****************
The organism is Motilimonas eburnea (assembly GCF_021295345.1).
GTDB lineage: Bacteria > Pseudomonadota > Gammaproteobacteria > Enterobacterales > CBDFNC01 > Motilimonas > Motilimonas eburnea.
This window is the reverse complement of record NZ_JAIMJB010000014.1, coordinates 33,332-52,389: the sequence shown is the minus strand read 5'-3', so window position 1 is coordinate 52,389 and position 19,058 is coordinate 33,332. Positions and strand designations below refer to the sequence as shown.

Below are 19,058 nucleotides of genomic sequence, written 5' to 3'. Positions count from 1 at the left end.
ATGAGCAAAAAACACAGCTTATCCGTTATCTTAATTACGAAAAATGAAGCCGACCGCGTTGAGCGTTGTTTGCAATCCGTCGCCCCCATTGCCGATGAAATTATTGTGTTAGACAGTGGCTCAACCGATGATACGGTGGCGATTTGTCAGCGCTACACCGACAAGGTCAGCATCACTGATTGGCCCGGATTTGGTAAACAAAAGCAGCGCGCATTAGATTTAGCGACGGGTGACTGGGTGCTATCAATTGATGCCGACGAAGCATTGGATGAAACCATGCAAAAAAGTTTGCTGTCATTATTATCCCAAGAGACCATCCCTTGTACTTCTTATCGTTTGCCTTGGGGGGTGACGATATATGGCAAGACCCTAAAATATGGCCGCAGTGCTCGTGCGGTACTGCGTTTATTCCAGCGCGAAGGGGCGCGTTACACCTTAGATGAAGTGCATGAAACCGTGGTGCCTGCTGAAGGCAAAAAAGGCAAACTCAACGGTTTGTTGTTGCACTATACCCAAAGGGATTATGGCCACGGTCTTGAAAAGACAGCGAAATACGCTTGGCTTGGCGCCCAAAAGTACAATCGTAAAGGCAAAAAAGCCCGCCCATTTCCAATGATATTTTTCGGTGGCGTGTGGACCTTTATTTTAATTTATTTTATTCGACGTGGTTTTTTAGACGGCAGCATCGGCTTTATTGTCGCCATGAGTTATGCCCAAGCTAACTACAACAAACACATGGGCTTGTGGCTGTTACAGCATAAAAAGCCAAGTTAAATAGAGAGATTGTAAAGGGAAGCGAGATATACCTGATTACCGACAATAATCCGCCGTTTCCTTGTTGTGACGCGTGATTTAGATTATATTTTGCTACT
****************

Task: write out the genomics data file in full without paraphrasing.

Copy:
The organism is Motilimonas eburnea (assembly GCF_021295345.1).
GTDB lineage: Bacteria > Pseudomonadota > Gammaproteobacteria > Enterobacterales > CBDFNC01 > Motilimonas > Motilimonas eburnea.
This window is the reverse complement of record NZ_JAIMJB010000014.1, coordinates 33,332-52,389: the sequence shown is the minus strand read 5'-3', so window position 1 is coordinate 52,389 and position 19,058 is coordinate 33,332. Positions and strand designations below refer to the sequence as shown.

Below are 19,058 nucleotides of genomic sequence, written 5' to 3'. Positions count from 1 at the left end.
ATGAGCAAAAAACACAGCTTATCCGTTATCTTAATTACGAAAAATGAAGCCGACCGCGTTGAGCGTTGTTTGCAATCCGTCGCCCCCATTGCCGATGAAATTATTGTGTTAGACAGTGGCTCAACCGATGATACGGTGGCGATTTGTCAGCGCTACACCGACAAGGTCAGCATCACTGATTGGCCCGGATTTGGTAAACAAAAGCAGCGCGCATTAGATTTAGCGACGGGTGACTGGGTGCTATCAATTGATGCCGACGAAGCATTGGATGAAACCATGCAAAAAAGTTTGCTGTCATTATTATCCCAAGAGACCATCCCTTGTACTTCTTATCGTTTGCCTTGGGGGGTGACGATATATGGCAAGACCCTAAAATATGGCCGCAGTGCTCGTGCGGTACTGCGTTTATTCCAGCGCGAAGGGGCGCGTTACACCTTAGATGAAGTGCATGAAACCGTGGTGCCTGCTGAAGGCAAAAAAGGCAAACTCAACGGTTTGTTGTTGCACTATACCCAAAGGGATTATGGCCACGGTCTTGAAAAGACAGCGAAATACGCTTGGCTTGGCGCCCAAAAGTACAATCGTAAAGGCAAAAAAGCCCGCCCATTTCCAATGATATTTTTCGGTGGCGTGTGGACCTTTATTTTAATTTATTTTATTCGACGTGGTTTTTTAGACGGCAGCATCGGCTTTATTGTCGCCATGAGTTATGCCCAAGCTAACTACAACAAACACATGGGCTTGTGGCTGTTACAGCATAAAAAGCCAAGTTAAATAGAGAGATTGTAAAGGGAAGCGAGATATACCTGATTACCGACAATAATCCGCCGTTTCCTTGTTGTGACGCGTGATTTAGATTATATTTTGCTACT